Here's a crossword comedy interlude for you. This guy oughta write a how-to book!
The New York Times crossword by Joe Krozel looks markedly different in the online forms vs. the Thursday paper. The Across Lite Notepad—alluded to in the applet but inaccessible there—says "The clues in the print version of this puzzle appear in a single list, combining Across and Down. Where two answers share a number, the unclued Down answer is a homophone of the corresponding Across answer." In the online versions, the clues are split into standard Across and Down lists, with dashes in lieu of clues for those number-sharing northwest corners of the various grid sections. As a bonus, all of the affected word pairs start with the same letter.
The thematic pairs are (1) BOULDER/BOLDER, (8) BARRED/BARD, (24) BASED/BASTE, (27) BODE/BOWED, (37) BALE/BAIL, (38) BORDER/BOARDER, (54) BEAT/BEET, and (56) BEAR/BARE. They're not laid out symmetrically by virtue of the inherent northwest-cornerocity of the theme/gimmick. I suspect other Western languages couldn't be used to assemble a list of eight pairs of homophonic words starting with one letter—English's orthographical oddities mean the same sounds can be spelled many different ways and, let me tell you, kids just learning to write really don't appreciate that.
Favorite clues: [Party of the first part and party of the second part, e.g.] for LEGALESE; [Tailors] for SEWERS ("ones who sew," as opposed to the storm sewers? C'mon, sewers filled with rainwater pass the Sunday morning breakfast test, don't they?), not far from ALTERS with a misleading tailoring clue, [Lowers the cuffs on, maybe]; and [Country named for its location on the globe] for ECUADOR. I don't care for [Point to] as the clue for BODE; given that each theme clue has to pull double duty, a clearer clue would have helped here. That was the last square I filled in, after contemplating the other options (CODE, MODE, RODE...) that might fit there. And OVA as [Donations at some clinics]—well, that clue makes egg donation sound so much simpler than it really is.
It's been a while since I've seen Frank Longo's byline in a newspaper puzzle, but he constructed the 68-word "Themeless Thursday" in the New York Sun. Pop culture stuff I enjoyed: MURTAUGH, Danny Glover's character in the Lethal Weapon franchise; the fairly entertaining Brad Pitt/Julia Roberts movie, THE MEXICAN; the penguin cartoon, HAPPY FEET; and the comic strip ARLO AND JANIS. I liked the corner where, in an I/T/L party, TITTLE and TRITT cross A LITTLE BIT and a TITLE TRACK, the latter clued as [Biggest cut, often]. [You definitely don't want them to drop by your house] is a creepily surreal clue for ATOM BOMBS; I don't like it. While GLAD-HANDS is a verb I've used, have you ever heard of it used as a noun, as in [Warm welcomes]? WIRE RODS is rather dull, as are ESSENE and EVENER and AGER. I hadn't heard of NO-GO AREAS. I do like BIPARTITE, clued here as [Joint], because I have bipartite sesamoid bones, which is really hard to say out loud without it turning into a tongue twister that mangles the -oid and -ite endings. (If you can say it, my hat is off to you.) Also good: CHEESINESS, which is mostly boring letters but a great word nonetheless; the phrase SWEAR BY; and that glut of consonants in the middle of the TUNGSTEN LAMP.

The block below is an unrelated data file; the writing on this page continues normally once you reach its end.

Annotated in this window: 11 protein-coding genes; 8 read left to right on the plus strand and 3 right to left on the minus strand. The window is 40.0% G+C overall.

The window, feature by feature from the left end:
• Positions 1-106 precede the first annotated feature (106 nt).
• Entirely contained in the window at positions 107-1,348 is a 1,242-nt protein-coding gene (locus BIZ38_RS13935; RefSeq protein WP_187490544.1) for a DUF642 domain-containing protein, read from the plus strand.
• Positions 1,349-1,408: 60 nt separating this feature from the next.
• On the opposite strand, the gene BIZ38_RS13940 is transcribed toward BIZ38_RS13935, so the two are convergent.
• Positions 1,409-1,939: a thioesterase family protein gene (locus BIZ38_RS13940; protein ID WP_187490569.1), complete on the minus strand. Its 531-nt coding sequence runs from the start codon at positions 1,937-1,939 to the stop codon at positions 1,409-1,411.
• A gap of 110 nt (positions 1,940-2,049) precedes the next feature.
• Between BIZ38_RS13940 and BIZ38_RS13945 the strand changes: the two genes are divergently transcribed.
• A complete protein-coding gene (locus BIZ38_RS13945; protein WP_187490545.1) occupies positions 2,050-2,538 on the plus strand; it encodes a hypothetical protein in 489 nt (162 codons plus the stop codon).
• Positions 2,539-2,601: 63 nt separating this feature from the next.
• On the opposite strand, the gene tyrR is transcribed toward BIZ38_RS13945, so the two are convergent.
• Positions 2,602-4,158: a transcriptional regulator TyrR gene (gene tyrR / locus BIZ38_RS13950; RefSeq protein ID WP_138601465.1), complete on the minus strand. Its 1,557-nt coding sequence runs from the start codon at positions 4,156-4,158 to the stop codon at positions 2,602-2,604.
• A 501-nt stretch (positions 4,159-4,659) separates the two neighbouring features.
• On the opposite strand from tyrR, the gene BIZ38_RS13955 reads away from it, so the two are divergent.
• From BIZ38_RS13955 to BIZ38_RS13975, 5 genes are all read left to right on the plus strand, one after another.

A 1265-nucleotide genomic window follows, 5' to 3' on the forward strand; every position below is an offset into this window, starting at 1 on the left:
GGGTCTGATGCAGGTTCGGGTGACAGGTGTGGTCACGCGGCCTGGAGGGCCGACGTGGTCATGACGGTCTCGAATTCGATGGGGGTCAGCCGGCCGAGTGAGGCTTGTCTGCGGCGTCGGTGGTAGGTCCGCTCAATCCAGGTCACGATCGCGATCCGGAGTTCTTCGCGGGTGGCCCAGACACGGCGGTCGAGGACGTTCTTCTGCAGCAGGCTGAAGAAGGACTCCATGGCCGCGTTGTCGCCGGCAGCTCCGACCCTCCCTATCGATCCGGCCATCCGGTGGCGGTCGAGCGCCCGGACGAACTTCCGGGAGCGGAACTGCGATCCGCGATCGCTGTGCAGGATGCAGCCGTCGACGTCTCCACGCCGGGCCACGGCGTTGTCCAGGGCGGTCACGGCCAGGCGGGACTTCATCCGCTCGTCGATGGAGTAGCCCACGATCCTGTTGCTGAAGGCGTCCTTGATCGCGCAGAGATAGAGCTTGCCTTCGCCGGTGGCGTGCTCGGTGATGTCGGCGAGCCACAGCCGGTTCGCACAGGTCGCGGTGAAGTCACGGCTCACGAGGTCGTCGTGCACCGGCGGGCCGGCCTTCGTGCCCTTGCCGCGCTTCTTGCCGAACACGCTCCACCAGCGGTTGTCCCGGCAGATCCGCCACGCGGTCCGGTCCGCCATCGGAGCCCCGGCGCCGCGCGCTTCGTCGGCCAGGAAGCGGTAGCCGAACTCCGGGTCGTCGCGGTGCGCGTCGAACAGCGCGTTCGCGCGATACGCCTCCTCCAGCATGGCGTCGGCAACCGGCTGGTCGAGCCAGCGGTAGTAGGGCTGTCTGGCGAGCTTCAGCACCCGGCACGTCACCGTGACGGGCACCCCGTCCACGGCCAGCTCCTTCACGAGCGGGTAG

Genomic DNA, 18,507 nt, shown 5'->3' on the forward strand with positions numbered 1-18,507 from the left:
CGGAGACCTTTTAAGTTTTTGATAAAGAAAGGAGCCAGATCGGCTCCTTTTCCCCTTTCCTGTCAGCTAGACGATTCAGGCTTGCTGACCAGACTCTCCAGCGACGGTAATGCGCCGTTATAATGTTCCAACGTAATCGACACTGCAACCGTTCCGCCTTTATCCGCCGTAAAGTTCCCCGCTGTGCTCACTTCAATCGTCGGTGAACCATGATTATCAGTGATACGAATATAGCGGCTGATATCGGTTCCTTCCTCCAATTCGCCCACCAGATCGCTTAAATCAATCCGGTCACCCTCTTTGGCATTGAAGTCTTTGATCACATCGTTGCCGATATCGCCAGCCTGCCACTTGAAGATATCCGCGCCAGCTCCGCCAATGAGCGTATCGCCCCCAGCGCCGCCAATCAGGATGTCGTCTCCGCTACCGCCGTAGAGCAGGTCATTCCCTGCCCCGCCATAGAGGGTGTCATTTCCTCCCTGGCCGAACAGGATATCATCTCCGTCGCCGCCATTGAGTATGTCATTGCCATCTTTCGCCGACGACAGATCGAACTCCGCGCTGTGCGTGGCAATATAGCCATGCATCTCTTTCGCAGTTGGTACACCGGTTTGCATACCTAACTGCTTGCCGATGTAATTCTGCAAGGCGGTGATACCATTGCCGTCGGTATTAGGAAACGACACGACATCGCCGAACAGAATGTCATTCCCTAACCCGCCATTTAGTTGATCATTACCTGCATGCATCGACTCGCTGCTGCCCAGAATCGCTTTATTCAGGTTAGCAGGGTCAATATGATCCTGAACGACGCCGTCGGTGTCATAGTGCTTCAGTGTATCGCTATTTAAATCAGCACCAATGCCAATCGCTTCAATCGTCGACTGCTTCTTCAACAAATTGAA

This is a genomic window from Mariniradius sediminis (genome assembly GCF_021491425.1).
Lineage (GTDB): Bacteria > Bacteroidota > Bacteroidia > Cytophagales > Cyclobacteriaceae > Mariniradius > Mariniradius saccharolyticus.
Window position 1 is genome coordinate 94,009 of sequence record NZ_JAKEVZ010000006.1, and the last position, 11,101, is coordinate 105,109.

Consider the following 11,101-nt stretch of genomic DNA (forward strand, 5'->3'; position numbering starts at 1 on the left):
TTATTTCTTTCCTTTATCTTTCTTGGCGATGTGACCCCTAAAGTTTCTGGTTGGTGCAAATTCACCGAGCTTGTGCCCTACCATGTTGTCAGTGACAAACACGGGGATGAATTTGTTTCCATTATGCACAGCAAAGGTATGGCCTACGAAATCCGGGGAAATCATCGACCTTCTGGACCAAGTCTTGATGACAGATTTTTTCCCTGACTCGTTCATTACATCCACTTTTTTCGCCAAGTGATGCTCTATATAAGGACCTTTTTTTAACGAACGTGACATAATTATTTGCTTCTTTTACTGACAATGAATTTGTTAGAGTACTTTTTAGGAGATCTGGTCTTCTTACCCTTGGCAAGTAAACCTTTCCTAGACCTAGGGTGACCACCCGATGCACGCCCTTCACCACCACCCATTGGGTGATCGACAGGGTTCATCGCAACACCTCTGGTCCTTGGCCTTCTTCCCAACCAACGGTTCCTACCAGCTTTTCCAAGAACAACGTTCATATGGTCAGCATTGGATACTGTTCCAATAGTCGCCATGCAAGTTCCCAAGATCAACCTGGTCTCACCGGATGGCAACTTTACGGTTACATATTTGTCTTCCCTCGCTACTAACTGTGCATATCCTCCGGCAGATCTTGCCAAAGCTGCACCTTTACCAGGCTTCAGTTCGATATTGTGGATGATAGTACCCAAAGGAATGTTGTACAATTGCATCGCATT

Sarah Keller's CrosSynergy puzzle, "Front Flips," inverts the short first names of the four theme people. [Show no respect to "Show of Shows" star?] is DIS CAESAR (Sid Caesar), for example. Easy enough. The clues had some zip to them—favorites include [Fabulous writer?] for AESOP; [Abba's roots] for SWEDEN (crosswords have trained me to think of Abba Eban from Israel, another 6-letter country); [Hook, line, and sinker?] for GEAR; [Stop sign?] for RED (as in red light); and [Cutting class?] for BIOLOGY (ew, dissection).
The duo of Stella Daily and Bruce Venzke constructed today's LA Times crossword. The theme entries are all clued [DOWN]: DRINK QUICKLY (with CHUG in the same corner), FEELING BLUE (crossing BLAH), SOUTH ON A MAP (below [East ender?], ERN), and FOOTBALL PLAY (well...I don't see anything quasi-related to that, but OPERA and OPRY do intersect elsewhere). Favorite clues: [Respond to cuteness] for MELT; [Not-so-friendly look] for LEER (it's not often enough that clues for OGLE and LEER highlight unwelcomeness rather than lasciviousness); and [It covers all the bases] for TARP.
August 22, 2007